October 15, 2001
San Antonio Express-News (Texas)
by Richard A. Marini
IT’S not often a report from the American Heart Association is criticized. But a day after the Oct. 9 release of an AHA report blasting high-protein/low-carbohydrate weight-loss programs, an e-mail arrived from the Atkins diet people offering interviews with two medical experts to discuss the “safety, efficacy and convenience of the Atkins Nutritional Approach.”
Although the e-mail made no direct mention of the AHA report, it was an obvious effort to rebut newspaper and TV stories critical of weight-loss programs such as the Atkins diet.
It was also the most recent in a series of targeted efforts by Atkins to sidestep the almost universal scorn these diets have received from medical establishments such as the AHA, the American Dietetic Association and the American Diabetes Association. More so than any other weight-loss plan, Atkins aggressively courts the media.
“They’re more open to our message,” says Colette Heimowitz, director of education and research for Atkins Health and Medical Information Services in New York.
The AHA advisory, published in the association’s respected journal Circulation, studied existing research and the diets themselves. It concluded that there’s no proof these diets are effective for long-term weight loss and warned that they may cause potential health risks for those who follow them for more than a short time. In addition to the Atkins diet, the advisory panel reviewed the Zone, Protein Power, Sugar Busters and Stillman diets.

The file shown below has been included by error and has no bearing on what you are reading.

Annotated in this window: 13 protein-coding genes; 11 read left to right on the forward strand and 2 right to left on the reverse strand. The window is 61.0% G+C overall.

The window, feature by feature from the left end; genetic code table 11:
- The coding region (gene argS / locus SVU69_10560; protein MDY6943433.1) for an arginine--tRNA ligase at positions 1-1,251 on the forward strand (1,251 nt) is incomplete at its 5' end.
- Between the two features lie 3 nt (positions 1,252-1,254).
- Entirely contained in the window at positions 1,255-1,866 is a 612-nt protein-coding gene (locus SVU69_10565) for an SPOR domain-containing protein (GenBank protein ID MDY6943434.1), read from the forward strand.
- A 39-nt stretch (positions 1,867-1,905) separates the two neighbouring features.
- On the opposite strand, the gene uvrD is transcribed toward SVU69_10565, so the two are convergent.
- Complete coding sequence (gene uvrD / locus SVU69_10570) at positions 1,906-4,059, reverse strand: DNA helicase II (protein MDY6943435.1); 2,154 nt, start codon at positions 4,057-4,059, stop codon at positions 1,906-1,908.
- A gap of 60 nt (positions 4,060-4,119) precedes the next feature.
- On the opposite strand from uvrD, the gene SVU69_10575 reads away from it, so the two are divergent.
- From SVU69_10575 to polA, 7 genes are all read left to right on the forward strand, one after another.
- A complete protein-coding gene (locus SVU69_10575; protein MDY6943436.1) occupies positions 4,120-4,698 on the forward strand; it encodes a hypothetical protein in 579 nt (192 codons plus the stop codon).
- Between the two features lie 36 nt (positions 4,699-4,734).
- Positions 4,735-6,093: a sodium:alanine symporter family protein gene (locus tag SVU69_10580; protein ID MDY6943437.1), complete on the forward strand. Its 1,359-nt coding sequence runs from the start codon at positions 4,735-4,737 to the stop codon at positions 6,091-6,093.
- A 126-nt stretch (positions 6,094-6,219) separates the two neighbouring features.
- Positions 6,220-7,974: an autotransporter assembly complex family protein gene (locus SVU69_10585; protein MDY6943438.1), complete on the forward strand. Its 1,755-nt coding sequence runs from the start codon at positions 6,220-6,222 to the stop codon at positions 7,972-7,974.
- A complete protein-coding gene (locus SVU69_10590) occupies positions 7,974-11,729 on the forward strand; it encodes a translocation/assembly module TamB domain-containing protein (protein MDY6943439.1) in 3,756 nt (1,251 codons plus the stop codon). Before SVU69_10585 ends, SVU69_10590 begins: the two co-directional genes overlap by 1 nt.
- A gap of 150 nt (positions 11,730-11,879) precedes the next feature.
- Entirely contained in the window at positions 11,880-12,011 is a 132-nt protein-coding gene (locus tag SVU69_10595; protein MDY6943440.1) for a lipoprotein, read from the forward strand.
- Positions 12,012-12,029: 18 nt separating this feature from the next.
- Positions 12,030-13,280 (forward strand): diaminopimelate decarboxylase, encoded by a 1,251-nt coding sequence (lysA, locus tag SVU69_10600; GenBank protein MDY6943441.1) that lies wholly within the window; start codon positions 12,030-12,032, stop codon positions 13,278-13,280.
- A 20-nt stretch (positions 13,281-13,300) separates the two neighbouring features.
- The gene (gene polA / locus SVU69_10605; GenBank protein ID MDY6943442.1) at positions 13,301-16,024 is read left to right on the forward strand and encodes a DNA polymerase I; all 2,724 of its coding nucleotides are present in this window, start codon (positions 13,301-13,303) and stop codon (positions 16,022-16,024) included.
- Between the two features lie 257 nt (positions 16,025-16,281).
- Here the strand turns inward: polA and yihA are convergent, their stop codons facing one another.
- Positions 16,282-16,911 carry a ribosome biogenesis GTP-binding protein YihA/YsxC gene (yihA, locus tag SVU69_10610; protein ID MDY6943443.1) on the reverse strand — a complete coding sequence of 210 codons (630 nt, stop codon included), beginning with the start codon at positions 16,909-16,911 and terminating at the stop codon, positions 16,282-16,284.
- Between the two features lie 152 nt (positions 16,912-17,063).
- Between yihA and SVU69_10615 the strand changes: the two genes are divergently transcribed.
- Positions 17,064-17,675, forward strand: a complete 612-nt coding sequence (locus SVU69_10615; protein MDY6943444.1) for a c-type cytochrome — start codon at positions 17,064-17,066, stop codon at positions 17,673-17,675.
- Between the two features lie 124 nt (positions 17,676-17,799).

No sooner was the ink dry on press reports about the review than media experts at WWR Public Relations, the Alexandria, Va., agency that represents Atkins, were contacting news outlets to offer opposing views.
“We’d started reaching out to media in the top 25 metropolitan markets about a month or so ago,” explains Richard Rothstein, president of the agency. “But when the AHA report came out, we shifted gears. We figured we needed to make a rebuttal to the report.”
Indeed, since landing the $750,000-a-year Atkins public relations account three years ago, WWR has followed a strategy of targeting about 1,500 health and fitness, nutrition and lifestyle reporters at newspapers, magazines and TV stations nationwide. The company peppers them with reprints of scientific studies favorable to high-protein diets, steers reporters toward medical conferences where the concept is scheduled to be praised and has developed a stable of reputable scientists willing to be interviewed on the topic.
“We’ve seen media coverage go from 95 percent negative to between 70 percent and 80 percent balanced,” says Rothstein.
Atkins’ opponents concede that this PR strategy can be effective, even if they feel that - like the diets themselves - it’s dangerous in the long run.
“The American public needs to decide whether they want to receive their health information from a private, profit-making company like Atkins or a nonprofit organization staffed primarily by volunteers, such as the American Heart Association,” says Robert H. Eckel, chair of the AHA committee and professor of medicine at the University of Colorado Health Sciences Center.